Friday, 2 December 2016
Published by: The Borough Press
Genre: Contemporary Romance
Emma Woodhouse lives in the tight-knit English country village of Highbury. The daughter of a 'gentleman farmer', she is rich, clever and not particularly interested in the pursuit of romantic love - or at least not for herself. Her older sister has left home and moved to London and her former - wait for it - governess (yes, I did say governess), Anne Taylor, continues to live in the stately home Emma grew up in with her overly cautious and worrisome father, while she attends university. After graduating, she returns to Highbury with a plan to start her own business - but not right away since, If you are Emma Woodhouse, employment is not something you need to rush into.
Having nothing particular to do with her time, Emma's return creates mayhem as she interferes in the lives of her friends and neighbours, in what she tells herself are selfless attempts to make their lives better. The hapless victims include the impressionable Harriet Smith, a teaching assistant at an English language school for foreign teenagers, Anne Fairfax, a young musician who lives with her poverty-stricken aunt and great-aunt, and Frank, the son of Mr George Weston, a neighbour in the village. Frank has spent most of his life in Australia and has come to Highbury with a plan - one that gets derailed thanks to Miss Woodhouse. She also works her magic on the not-so-hapless Philip Elton, the local vicar. The only person who seems immune to Emma's meddling is her next door neighbour, George Knightly. It becomes apparent that Emma needs a firm hand, or at least bringing down a peg or two, for her own good. Perhaps George is the person to do just that....
This is the 3rd book released by the Austen Project, which invites carefully selected (well established and respected) authors to write a modern version of each of Jane Austen's novels. That this particular novel is a modern retelling is debatable, however, since the original story has not been altered that much. For me, the only thing modern about it is the setting, which is exactly 200 years after the original publication. The result of this is fundamental flaws and niggling plot holes that, understandably, could not be avoided. (Some of these are alluded to in my synopsis.) I don't think this is by accident as the approach enhances comedy value - which I think is what McCall Smith was aiming for. My solution to its unfeasibility was to acknowledge that it is not just a work of fiction but complete fantasy that required me to suspend me disbelief and, in doing so, allowed me to focus more on what is great about it - and there is a lot that is great about this book.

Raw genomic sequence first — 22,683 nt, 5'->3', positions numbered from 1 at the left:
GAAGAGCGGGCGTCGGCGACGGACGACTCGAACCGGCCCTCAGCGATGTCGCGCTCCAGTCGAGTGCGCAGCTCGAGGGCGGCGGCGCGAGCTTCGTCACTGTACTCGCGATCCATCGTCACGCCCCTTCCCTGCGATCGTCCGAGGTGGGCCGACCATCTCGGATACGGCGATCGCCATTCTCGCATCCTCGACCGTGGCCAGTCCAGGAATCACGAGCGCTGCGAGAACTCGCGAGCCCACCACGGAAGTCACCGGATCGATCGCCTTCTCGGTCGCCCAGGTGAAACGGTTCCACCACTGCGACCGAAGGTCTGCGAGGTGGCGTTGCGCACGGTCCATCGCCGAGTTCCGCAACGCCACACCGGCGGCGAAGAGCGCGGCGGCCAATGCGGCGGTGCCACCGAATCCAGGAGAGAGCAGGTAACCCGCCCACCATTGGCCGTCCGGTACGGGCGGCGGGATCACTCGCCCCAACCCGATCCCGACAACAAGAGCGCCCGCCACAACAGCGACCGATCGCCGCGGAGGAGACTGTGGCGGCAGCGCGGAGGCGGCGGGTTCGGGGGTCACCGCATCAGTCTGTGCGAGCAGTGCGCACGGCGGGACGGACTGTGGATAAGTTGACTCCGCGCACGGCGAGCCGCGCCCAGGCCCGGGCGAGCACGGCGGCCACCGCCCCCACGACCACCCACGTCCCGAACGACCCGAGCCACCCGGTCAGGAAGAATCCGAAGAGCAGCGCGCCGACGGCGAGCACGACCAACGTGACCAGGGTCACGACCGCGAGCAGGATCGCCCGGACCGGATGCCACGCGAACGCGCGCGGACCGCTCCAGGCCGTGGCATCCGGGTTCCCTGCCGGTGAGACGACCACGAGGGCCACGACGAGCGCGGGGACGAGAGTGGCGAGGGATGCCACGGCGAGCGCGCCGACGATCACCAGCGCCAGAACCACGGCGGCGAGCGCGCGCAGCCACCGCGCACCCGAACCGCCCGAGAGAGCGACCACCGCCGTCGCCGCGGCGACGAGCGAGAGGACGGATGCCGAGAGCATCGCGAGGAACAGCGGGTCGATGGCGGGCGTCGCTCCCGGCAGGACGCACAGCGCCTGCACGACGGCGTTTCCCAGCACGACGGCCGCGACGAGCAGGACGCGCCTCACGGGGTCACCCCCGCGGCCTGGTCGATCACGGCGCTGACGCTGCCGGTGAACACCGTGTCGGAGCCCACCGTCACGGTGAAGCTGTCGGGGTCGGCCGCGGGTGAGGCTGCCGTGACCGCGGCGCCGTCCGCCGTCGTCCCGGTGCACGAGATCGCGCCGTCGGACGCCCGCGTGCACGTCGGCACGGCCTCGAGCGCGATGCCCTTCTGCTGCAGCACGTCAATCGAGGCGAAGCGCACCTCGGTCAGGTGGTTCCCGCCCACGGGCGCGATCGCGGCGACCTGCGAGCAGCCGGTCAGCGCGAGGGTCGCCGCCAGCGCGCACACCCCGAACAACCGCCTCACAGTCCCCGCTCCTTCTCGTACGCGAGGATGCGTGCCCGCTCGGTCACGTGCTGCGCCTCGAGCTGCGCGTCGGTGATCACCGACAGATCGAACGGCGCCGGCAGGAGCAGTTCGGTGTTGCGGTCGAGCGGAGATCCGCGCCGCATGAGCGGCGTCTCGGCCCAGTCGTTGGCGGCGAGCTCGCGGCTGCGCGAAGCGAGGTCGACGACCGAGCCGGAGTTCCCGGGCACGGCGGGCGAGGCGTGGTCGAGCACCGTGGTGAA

Having this story in a contemporary setting does feel a bit 'chick-lit' like*. That said, it is the kind of chick-lit that most novels of that kind can only aspire to. The character development is particularly good, because the reader does get more backstory and therefore more of an insight into the characters than the original. Not only the principal ones like Emma, and Knightly but pretty much all of them. This added another dimension to the novel (both versions). As I mentioned before, it is also told with great humour. There are many laugh-out-loud moments that made it such an enjoyable read for me. Mr Woodhouse, in particular, is a character of comedic value. You get the impression that McCall Smith is poking fun at these upper-class folk - but in a nice way. We also see their humane side, Mr Knightly, in particular, comes across as a kind and thoughtful person who loves his village and genuinely cares about the people who live there, regardless of their situation.
I am a fan of Jane Austen but whenever I read her books, I always think about what it would have been like for my ancestors in those days. Being a descendent of slaves kept by the British in the West Indies, I cringe at the frivilous lives of these people who benefited so greatly from the extreme suffering of others. Jane Austen is conveniently blind to this fact, whereas McCall Smith is not. The lovely Mr Knightly brings this up in a conversation with Mr Woodhouse - a conversation that is played out in a way that I have heard many times myself. Very nicely done indeed!
Emma is not a likeable character - she wasn't in 1816 and she isn't in 2016. The problem with Emma is that (a) she has too much time on her hands, (b) she had never experienced hardship and is completely out of touch with the lives of those who do and (c) she is an intelligent person who needs intellectual stimulation - a way to put that overactive mind of hers to (good) use - and is not getting it. In 1816 her opportunities would have been very limited. Going to university or running a business would not have been an option, so it is easier to make allowances for the original character, compared to the modern one. Her predicament is a lethal cocktail that many of the characters in the book fall victim to. You will more than likely get irritated with her. You may even become infuriated with her.
I like flawed characters because they make a story interesting. She is not all bad and she is self-aware; she recognises that her behaviour is questionable - but then she convinces herself it's okay. She does grow up and learn her lesson but, what I really liked was that she remained the same (flawed) person throughout.